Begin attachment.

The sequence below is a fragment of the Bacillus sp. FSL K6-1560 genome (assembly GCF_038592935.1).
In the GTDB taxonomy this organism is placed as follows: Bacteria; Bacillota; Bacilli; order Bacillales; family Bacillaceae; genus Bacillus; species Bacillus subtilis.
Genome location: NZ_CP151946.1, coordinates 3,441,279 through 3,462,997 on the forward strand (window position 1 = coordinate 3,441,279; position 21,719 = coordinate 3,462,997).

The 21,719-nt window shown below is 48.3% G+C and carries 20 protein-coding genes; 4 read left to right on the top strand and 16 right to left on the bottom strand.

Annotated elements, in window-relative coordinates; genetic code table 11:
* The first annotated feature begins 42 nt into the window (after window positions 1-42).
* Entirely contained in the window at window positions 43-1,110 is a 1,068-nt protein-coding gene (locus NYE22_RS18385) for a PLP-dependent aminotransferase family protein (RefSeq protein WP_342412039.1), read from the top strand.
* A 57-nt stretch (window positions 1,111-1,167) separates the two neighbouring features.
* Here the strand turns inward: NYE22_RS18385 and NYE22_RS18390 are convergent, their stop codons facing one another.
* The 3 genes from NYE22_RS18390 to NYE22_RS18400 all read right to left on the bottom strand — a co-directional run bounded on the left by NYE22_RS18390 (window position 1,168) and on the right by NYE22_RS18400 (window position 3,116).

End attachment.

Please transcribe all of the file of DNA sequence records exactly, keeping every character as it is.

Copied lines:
The sequence below is a fragment of the Bacillus sp. FSL K6-1560 genome (assembly GCF_038592935.1).
In the GTDB taxonomy this organism is placed as follows: Bacteria; Bacillota; Bacilli; order Bacillales; family Bacillaceae; genus Bacillus; species Bacillus subtilis.
Genome location: NZ_CP151946.1, coordinates 3,441,279 through 3,462,997 on the forward strand (window position 1 = coordinate 3,441,279; position 21,719 = coordinate 3,462,997).

The 21,719-nt window shown below is 48.3% G+C and carries 20 protein-coding genes; 4 read left to right on the top strand and 16 right to left on the bottom strand.

Annotated elements, in window-relative coordinates; genetic code table 11:
* The first annotated feature begins 42 nt into the window (after window positions 1-42).
* Entirely contained in the window at window positions 43-1,110 is a 1,068-nt protein-coding gene (locus NYE22_RS18385) for a PLP-dependent aminotransferase family protein (RefSeq protein WP_342412039.1), read from the top strand.
* A 57-nt stretch (window positions 1,111-1,167) separates the two neighbouring features.
* Here the strand turns inward: NYE22_RS18385 and NYE22_RS18390 are convergent, their stop codons facing one another.
* The 3 genes from NYE22_RS18390 to NYE22_RS18400 all read right to left on the bottom strand — a co-directional run bounded on the left by NYE22_RS18390 (window position 1,168) and on the right by NYE22_RS18400 (window position 3,116).